How Telemedicine is Transforming Senior Health Care

January 11, 2016 by By Julie Potyraj – Guest Blogger

Polly, age 78, and suffering from obesity-related health issues, is sitting on her sofa on a snowy afternoon. At 3 p.m., it’s time for her wellness appointment. Polly turns on her iPad (supplied by her doctor’s office), and sees her physician’s face smiling back at her. The doctor has already received information on Polly’s blood sugar levels, heart rate, and blood pressure via a remote monitoring system that sends the data directly to his office. After chatting for a bit, Polly shows the doctor a mild rash on her arm. Upon evaluating the condition—made possible by high-definition video conferencing equipment—her physician recommends a round of antibiotics and transmits a prescription to the local pharmacy. Thirty minutes later, the appointment is over, and Polly hasn’t left the warmth and comfort of her home.

This scenario is not from some futuristic film—it’s telemedicine, and it’s gaining momentum in health care settings across the world. Also referred to as telehealth, telemedicine is defined by the industry as “the use of medical information exchanged from one site to another via electronic communications to improve a patient’s clinical health status.” This is more than just a trend; 52 percent of hospitals already use remote technologies to deliver clinical services.[1]

The Impact for Seniors and Health Care as a Whole

For aging adults with mobility and transportation problems, telemedicine can offer a welcome respite from in-person office visits. Frequent doctor’s appointments become less of a strain for seniors as well as their caregivers, who often must take time off work to accompany their loved one.

The early intervention afforded by telehealth also helps prevent unnecessary emergency room visits and hospital readmissions. While this is good news for patients themselves, it also helps ease the burden on America’s health care system by improving efficiency and reducing costs. Consider the following real-world examples:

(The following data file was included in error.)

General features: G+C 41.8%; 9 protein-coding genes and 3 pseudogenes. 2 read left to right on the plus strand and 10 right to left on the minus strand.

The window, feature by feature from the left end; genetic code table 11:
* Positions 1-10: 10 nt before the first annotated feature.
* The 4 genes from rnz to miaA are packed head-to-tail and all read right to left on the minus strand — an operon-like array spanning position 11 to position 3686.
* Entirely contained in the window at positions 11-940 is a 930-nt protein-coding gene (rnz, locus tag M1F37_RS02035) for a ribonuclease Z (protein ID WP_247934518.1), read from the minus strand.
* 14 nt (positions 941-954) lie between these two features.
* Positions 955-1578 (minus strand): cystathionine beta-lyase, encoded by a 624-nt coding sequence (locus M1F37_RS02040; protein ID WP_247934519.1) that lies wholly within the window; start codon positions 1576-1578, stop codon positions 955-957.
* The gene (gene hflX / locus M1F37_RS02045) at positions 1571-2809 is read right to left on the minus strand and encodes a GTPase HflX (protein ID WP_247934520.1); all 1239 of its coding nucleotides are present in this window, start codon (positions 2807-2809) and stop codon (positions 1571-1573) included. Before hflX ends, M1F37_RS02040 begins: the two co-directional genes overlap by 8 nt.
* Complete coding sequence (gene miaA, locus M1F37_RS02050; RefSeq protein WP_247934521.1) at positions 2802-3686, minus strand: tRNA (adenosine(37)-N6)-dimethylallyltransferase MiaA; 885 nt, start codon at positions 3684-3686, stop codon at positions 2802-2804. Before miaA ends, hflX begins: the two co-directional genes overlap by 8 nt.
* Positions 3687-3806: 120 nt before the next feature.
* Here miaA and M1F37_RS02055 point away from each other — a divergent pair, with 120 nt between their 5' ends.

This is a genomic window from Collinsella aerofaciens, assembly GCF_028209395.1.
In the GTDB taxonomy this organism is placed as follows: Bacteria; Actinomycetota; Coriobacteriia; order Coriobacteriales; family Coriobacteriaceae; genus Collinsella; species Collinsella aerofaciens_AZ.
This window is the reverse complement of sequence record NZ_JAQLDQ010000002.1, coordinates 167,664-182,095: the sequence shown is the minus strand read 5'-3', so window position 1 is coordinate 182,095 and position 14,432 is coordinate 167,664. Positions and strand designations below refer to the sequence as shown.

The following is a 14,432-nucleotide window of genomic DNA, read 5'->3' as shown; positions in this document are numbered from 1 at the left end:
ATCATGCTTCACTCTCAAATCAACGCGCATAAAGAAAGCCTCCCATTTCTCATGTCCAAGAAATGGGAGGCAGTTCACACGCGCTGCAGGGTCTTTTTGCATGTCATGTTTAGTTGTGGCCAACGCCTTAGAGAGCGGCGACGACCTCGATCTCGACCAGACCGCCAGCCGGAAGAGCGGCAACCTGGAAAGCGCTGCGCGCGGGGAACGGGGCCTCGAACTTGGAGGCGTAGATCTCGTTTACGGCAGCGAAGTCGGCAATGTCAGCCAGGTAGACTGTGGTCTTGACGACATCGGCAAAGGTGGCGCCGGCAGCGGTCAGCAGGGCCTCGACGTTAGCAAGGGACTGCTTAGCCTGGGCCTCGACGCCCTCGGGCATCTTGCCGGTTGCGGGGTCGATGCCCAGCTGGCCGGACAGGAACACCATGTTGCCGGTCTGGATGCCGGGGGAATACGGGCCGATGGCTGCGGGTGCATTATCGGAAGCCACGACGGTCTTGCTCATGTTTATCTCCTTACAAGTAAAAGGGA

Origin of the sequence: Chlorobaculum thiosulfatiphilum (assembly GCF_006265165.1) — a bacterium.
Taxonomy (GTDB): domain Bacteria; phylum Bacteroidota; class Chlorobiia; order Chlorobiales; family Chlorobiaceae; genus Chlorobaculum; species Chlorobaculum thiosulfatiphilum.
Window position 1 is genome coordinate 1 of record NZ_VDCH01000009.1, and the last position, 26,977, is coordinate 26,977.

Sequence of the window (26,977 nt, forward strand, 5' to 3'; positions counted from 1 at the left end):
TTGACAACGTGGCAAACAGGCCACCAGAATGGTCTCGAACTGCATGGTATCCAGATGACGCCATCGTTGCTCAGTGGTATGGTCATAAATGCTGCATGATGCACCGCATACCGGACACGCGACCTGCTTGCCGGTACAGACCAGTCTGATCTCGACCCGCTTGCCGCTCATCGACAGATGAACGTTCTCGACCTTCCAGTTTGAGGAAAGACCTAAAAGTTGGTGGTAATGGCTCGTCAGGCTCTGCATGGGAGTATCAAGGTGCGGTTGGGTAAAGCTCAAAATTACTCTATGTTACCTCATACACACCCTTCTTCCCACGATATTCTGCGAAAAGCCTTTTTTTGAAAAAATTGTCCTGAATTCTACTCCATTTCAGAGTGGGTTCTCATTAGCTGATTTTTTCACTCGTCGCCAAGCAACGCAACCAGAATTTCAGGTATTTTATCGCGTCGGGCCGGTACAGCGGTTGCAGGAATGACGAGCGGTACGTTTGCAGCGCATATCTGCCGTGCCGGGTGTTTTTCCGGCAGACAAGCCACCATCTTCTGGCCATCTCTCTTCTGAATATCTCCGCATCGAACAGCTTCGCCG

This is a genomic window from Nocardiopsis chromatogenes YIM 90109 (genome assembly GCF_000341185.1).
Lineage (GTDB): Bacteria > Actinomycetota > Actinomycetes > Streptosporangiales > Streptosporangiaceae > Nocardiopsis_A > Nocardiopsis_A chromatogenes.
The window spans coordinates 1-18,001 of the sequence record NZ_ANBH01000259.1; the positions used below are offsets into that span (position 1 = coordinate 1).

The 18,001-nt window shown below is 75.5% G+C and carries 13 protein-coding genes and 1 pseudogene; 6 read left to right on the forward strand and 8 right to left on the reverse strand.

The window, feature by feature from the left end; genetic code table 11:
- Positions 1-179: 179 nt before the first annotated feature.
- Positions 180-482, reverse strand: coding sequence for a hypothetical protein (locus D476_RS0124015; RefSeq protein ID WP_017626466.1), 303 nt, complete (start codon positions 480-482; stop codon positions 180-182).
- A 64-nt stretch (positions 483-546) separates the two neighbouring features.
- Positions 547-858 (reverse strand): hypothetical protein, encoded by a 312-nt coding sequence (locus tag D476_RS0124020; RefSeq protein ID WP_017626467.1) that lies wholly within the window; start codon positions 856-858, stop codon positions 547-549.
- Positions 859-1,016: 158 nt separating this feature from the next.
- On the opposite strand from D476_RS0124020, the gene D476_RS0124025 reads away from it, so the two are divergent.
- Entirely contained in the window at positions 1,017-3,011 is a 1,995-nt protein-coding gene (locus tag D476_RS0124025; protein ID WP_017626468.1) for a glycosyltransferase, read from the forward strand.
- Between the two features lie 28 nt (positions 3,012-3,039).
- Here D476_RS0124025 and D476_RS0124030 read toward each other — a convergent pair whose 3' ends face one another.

• An Illinois-based skilled nursing home chain is using telemedicine to minimize readmissions and eliminate unneeded ER visits, saving the health system hundreds of thousands of dollars annually. Through this program, which involves using video teleconferencing to enable bedside evaluation by board-certified physicians, approximately 81 percent of patients using the technology can be treated on-site.
  • In North Carolina, telemedicine is helping seniors diagnosed with diabetes, COPD, and heart failure remain in their homes and out of the hospital for longer periods. This is accomplished by monitoring these patients remotely in between skilled nursing visits using specialized telehealth technologies.

Medicare is Warming to Telehealth

In 2015, the Centers for Medicare & Medicaid Services (CMS) delighted telemedicine advocates by adding seven new payment codes covering additional telehealth services, such as annual wellness visits and psychotherapy. However, there is still work to be done. In an effort to help all Medicare recipients enjoy the benefits of telemedicine, organizations such as the American Telemedicine Association continue to actively encourage CMS and Congress to eliminate the arbitrary restrictions that limit coverage.

Would you like to be on the cutting edge of telemedicine and other health care issues? Learn more about MHA@GW, the online master of health administration from the Milken Institute School of Public Health at The George Washington University. 

[1] American Hospital Association. The Promise of Telehealth For Hospitals, Health Systems and Their Communities. Trendwatch. January 2015.